Phyllis:  As contentious as targets can be they also can help create the momentum needed to move beyond the status quo.. However the danger of the target is that even the constituency that the targets are trying to help doesn’t like it.  It potentially creates the sense that someone only gets a promotion because of the target instead of because they demonstratively are showing the value of their leadership.  Therein lays one of the enormous rubs. 

Marilyn: Last year we began to broach these subjects, publicly, with our customers, partners and employees and held an event called “Embracing Inclusion, Driving Innovation” where these topics were raised in a Design Thinking workshop.

There were some interesting learnings which map to your internal findings.  We learned that we needed to create a business case for inclusion and diversity, provide a safe environment for discussion and ensure that the discussions themselves are inclusive.  Not always an easy task in an industry that is famously gender imbalanced.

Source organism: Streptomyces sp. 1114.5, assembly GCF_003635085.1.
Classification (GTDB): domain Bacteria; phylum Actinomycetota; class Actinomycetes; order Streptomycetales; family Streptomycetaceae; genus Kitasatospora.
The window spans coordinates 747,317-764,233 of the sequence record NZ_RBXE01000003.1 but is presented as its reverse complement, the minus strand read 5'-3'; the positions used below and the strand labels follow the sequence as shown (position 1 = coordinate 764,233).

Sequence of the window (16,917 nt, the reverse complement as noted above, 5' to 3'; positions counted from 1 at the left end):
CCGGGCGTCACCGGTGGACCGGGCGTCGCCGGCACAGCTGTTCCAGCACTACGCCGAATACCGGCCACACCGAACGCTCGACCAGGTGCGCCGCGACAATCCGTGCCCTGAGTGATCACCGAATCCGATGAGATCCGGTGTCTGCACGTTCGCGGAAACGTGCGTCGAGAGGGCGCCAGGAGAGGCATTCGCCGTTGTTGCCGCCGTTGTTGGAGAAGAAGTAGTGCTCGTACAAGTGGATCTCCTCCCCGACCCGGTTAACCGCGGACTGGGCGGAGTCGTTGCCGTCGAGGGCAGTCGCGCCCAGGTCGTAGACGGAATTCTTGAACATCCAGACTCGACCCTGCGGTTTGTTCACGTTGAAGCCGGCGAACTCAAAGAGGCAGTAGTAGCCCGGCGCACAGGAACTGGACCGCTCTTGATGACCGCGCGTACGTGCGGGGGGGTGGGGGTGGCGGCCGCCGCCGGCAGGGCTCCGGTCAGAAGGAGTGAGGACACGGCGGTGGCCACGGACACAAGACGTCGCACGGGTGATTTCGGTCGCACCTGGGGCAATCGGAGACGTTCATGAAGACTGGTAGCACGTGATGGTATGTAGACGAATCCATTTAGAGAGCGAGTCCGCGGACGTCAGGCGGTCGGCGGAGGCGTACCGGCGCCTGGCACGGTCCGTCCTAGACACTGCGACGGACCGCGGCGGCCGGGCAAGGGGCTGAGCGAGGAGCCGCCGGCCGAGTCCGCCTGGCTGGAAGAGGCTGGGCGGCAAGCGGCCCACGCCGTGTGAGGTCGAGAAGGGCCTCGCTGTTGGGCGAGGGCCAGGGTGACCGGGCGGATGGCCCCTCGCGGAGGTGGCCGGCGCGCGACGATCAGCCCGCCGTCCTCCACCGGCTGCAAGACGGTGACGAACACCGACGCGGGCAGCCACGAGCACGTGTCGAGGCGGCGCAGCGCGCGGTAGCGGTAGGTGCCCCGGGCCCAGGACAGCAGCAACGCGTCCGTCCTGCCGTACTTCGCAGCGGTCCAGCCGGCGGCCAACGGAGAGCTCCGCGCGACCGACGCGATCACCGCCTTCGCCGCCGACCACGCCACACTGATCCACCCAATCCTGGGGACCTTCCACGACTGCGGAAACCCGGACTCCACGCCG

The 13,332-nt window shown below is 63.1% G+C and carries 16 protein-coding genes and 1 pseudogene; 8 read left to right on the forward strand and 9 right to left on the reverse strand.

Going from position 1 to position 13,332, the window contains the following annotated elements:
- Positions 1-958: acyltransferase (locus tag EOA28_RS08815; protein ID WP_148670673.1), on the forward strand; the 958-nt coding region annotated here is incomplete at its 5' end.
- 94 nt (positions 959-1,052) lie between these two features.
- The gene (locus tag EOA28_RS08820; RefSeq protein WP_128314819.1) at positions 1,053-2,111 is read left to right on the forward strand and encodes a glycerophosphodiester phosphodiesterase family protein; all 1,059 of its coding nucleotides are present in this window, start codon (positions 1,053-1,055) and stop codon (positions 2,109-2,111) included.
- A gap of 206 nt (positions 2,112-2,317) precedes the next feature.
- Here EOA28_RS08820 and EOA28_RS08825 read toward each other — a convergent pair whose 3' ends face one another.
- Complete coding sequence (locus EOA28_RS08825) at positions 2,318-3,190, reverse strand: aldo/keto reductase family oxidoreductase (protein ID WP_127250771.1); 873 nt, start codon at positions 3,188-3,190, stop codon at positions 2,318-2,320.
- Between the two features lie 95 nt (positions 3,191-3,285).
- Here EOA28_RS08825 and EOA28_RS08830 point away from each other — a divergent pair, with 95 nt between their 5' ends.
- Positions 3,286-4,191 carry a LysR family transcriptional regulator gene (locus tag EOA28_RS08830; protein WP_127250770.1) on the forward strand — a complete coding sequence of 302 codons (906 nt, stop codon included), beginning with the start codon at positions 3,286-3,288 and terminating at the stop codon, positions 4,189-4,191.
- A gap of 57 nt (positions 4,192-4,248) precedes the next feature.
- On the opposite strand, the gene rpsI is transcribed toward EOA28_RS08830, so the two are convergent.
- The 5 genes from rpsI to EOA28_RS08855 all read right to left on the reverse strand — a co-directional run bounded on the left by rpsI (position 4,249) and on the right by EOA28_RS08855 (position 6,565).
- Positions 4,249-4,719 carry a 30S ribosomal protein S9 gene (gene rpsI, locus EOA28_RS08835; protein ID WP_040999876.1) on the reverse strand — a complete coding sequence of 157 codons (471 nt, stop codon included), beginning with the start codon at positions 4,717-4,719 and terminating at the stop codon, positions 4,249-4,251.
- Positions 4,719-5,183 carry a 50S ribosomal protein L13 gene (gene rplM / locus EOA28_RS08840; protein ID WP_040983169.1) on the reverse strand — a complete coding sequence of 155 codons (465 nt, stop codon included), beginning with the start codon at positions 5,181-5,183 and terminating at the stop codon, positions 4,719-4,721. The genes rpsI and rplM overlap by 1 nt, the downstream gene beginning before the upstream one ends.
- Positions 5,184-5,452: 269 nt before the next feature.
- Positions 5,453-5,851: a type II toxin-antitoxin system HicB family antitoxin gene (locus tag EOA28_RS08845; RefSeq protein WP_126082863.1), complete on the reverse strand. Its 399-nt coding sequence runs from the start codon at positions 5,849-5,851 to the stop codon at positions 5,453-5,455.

So what are some next steps to creating an inclusive environment to discuss the competitive advantages of being in a diverse workforce?  How do we continue to include customers and partners in this conversation?

Phyllis:  We are inviting our customers and partners to a panel at our upcoming SapphireNow event on May 16th.  And we have the following vision and hope for that panel.  We are going with a format of a panel that is not just on gender diversity but on diversity in all its elements; diversity as a business imperative.  It’s beyond a diversity you can measure; it is about embracing a diversity of ideas.  We will be hosting leaders that actively cultivate an inclusive work environment.  The hope is that they can articulate and make connections for the participants between the “when we do this, this is the business value” concepts.  When we are inclusive and embrace diversity of people and ideas we are more accessible to our customers.  We are more likely to attract the talent we need to meet the business opportunities of the future.  We are more likely to create an environment where innovation can happen, where people feel valued and engaged and more committed to the company.  Diversity isn’t just a target and a quota.  It’s a business imperative.